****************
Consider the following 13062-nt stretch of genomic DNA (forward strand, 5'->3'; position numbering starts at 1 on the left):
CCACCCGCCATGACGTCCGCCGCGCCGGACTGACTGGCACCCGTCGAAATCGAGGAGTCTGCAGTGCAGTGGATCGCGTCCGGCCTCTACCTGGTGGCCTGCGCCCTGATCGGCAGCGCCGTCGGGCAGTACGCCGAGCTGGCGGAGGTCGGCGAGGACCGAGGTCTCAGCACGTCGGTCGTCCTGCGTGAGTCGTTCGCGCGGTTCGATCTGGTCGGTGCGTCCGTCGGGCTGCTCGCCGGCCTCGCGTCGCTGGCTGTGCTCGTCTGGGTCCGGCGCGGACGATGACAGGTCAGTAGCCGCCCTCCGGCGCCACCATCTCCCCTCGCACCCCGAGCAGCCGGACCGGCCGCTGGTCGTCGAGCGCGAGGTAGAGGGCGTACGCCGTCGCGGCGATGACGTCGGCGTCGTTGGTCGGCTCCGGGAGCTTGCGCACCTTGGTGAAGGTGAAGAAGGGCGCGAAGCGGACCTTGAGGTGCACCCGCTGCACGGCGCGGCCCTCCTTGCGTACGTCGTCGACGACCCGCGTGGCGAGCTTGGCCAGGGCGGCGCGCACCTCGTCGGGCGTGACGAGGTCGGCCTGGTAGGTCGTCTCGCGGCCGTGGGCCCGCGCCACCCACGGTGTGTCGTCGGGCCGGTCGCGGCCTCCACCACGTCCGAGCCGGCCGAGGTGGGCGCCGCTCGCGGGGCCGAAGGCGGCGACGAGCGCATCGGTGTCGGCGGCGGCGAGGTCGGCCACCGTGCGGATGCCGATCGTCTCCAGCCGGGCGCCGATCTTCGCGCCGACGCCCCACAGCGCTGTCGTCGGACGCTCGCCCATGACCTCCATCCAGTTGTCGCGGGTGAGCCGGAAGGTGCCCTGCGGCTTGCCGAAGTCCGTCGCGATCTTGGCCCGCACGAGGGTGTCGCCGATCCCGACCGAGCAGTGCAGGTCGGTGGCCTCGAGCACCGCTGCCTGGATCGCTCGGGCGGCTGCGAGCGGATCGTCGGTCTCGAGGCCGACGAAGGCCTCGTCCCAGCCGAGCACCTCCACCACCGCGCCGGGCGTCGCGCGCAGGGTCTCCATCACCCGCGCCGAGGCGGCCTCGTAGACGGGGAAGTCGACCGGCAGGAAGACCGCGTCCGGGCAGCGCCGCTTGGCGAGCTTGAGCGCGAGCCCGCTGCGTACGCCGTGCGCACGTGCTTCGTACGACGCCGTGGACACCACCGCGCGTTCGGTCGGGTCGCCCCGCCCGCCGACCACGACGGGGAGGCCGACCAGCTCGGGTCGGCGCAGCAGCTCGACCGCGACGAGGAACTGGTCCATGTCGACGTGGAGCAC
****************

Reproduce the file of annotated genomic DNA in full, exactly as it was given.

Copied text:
Consider the following 13062-nt stretch of genomic DNA (forward strand, 5'->3'; position numbering starts at 1 on the left):
CCACCCGCCATGACGTCCGCCGCGCCGGACTGACTGGCACCCGTCGAAATCGAGGAGTCTGCAGTGCAGTGGATCGCGTCCGGCCTCTACCTGGTGGCCTGCGCCCTGATCGGCAGCGCCGTCGGGCAGTACGCCGAGCTGGCGGAGGTCGGCGAGGACCGAGGTCTCAGCACGTCGGTCGTCCTGCGTGAGTCGTTCGCGCGGTTCGATCTGGTCGGTGCGTCCGTCGGGCTGCTCGCCGGCCTCGCGTCGCTGGCTGTGCTCGTCTGGGTCCGGCGCGGACGATGACAGGTCAGTAGCCGCCCTCCGGCGCCACCATCTCCCCTCGCACCCCGAGCAGCCGGACCGGCCGCTGGTCGTCGAGCGCGAGGTAGAGGGCGTACGCCGTCGCGGCGATGACGTCGGCGTCGTTGGTCGGCTCCGGGAGCTTGCGCACCTTGGTGAAGGTGAAGAAGGGCGCGAAGCGGACCTTGAGGTGCACCCGCTGCACGGCGCGGCCCTCCTTGCGTACGTCGTCGACGACCCGCGTGGCGAGCTTGGCCAGGGCGGCGCGCACCTCGTCGGGCGTGACGAGGTCGGCCTGGTAGGTCGTCTCGCGGCCGTGGGCCCGCGCCACCCACGGTGTGTCGTCGGGCCGGTCGCGGCCTCCACCACGTCCGAGCCGGCCGAGGTGGGCGCCGCTCGCGGGGCCGAAGGCGGCGACGAGCGCATCGGTGTCGGCGGCGGCGAGGTCGGCCACCGTGCGGATGCCGATCGTCTCCAGCCGGGCGCCGATCTTCGCGCCGACGCCCCACAGCGCTGTCGTCGGACGCTCGCCCATGACCTCCATCCAGTTGTCGCGGGTGAGCCGGAAGGTGCCCTGCGGCTTGCCGAAGTCCGTCGCGATCTTGGCCCGCACGAGGGTGTCGCCGATCCCGACCGAGCAGTGCAGGTCGGTGGCCTCGAGCACCGCTGCCTGGATCGCTCGGGCGGCTGCGAGCGGATCGTCGGTCTCGAGGCCGACGAAGGCCTCGTCCCAGCCGAGCACCTCCACCACCGCGCCGGGCGTCGCGCGCAGGGTCTCCATCACCCGCGCCGAGGCGGCCTCGTAGACGGGGAAGTCGACCGGCAGGAAGACCGCGTCCGGGCAGCGCCGCTTGGCGAGCTTGAGCGCGAGCCCGCTGCGTACGCCGTGCGCACGTGCTTCGTACGACGCCGTGGACACCACCGCGCGTTCGGTCGGGTCGCCCCGCCCGCCGACCACGACGGGGAGGCCGACCAGCTCGGGTCGGCGCAGCAGCTCGACCGCGACGAGGAACTGGTCCATGTCGACGTGGAGCAC